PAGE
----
<b>Of course, India is also handicapped by not having a proven delivery vehicle like an intermediate-range ballistic missile that can reach Beijing [ Images ] (and also by having voluntarily declared a moratorium on nuclear testing). </b>This should be enormous cause for concern for India, because it leaves India vulnerable to the blackmail of a first strike by Pakistan or China, neither of which has ever said they will not indulge in a first strike. India cannot deter them because the threat of a second strike is meaningless if the others's arsenals and delivery systems are bigger and more reliable.

On the political side, here is another fear -- about what Manmohan Singh may concede in Washington. <b>His recent trips have left a trail of wreckage as far as India's foreign policy is concerned. </b>This leads one to wonder whether the foreign ministry lacks the resources to brief the prime minister.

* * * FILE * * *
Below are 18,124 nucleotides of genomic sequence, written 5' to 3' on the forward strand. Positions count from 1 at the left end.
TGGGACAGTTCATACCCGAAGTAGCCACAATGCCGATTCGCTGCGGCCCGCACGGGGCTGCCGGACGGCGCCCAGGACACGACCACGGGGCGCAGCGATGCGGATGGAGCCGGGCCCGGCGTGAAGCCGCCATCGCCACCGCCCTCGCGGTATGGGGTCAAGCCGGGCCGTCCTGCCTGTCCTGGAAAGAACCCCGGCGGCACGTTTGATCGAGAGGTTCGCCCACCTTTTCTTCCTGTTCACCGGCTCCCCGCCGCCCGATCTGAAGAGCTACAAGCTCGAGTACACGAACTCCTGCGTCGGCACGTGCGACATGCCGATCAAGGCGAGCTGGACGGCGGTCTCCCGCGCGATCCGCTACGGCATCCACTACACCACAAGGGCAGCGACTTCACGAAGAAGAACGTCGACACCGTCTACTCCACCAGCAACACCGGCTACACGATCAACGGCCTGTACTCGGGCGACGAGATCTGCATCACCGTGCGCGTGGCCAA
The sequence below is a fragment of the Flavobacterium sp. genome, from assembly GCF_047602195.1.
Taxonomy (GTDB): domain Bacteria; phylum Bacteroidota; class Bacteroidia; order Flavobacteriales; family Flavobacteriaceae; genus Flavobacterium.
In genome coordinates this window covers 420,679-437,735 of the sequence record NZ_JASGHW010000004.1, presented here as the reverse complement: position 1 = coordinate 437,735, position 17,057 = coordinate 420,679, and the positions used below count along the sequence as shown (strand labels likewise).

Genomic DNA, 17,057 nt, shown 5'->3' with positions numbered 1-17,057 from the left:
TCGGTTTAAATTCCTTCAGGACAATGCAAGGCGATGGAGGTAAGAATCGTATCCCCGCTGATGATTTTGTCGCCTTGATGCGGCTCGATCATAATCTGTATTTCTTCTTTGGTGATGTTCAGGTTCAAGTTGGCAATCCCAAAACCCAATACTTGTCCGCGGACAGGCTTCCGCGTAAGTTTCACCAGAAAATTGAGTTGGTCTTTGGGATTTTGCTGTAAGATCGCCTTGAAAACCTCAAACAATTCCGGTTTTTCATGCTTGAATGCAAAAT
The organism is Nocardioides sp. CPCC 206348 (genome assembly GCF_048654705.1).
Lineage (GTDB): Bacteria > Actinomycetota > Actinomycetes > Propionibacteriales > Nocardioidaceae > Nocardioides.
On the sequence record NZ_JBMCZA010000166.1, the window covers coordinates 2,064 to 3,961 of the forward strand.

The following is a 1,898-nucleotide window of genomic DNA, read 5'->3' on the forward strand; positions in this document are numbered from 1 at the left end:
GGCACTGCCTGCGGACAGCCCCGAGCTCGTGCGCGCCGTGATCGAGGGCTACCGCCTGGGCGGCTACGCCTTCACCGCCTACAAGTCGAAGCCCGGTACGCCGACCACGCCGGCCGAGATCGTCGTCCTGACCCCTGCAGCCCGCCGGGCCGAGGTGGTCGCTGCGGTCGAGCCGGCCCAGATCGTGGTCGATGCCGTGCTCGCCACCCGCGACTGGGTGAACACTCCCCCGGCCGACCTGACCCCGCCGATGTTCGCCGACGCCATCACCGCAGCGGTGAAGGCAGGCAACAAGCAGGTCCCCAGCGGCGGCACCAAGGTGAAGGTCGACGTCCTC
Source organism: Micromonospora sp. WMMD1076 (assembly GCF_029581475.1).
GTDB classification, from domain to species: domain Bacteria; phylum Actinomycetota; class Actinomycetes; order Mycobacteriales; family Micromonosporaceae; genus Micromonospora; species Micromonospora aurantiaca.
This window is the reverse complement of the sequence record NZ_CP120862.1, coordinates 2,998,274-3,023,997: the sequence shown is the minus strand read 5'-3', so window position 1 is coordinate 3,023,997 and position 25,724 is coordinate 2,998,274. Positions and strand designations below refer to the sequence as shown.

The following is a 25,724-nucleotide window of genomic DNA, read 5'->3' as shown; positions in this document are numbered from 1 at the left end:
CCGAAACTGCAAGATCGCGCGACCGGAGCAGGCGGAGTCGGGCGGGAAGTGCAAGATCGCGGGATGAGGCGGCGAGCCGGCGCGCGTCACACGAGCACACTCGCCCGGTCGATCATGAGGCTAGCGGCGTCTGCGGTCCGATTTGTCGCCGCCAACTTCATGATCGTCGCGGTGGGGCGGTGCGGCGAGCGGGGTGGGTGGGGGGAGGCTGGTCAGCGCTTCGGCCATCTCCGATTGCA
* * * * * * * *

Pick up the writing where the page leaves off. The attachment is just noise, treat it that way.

Look at what the PM has said on previous trips abroad:

In Britain in 2005, <b>while receiving an honorary degree from Oxford, Singh said that colonialism had done India good. He claimed that India benefited from 'meeting the dominant empire of the day'. </b>He omitted to mention that the dominant empire had stolen roughly $10 trillion, and left hitherto prosperous India poverty-stricken.

In Havana at the Non-Aligned Meet in 2006, Singh informed a delighted General Pervez Musharraf [ Images ] that <b>Pakistan was also a victim of terrorism, </b>just like India, and absolved the Pakistani State of involvement in acts of terrorism. This, almost immediately after the Mumbai [ Images ] blasts in July of that year.

In the US in 2008, with George Bush [ Images ] a lame duck and the Democrats rampant, Singh assured Bush: '<b>The people of India deeply love you'. </b>Exactly how did Singh arrive at this conclusion? And how exactly did he think this would be received by the severely anti-Bush Democrats, who were likely to win?

In<b> Sharm-al-Sheikh, </b>Egypt [ Images ], in July 2009, Singh gratuitously introduced Balochistan into the Indo-Pakistan dialog and promised a delinking of talks from terrorism. The grateful Pakistanis are now using Balochistan as a major card in their propaganda claiming Indian malfeasance there. They have also concluded that the 26/11 Mumbai siege has now been forgotten by India -- that is, Pakistan can proceed with further acts of terrorism with no untoward consequences.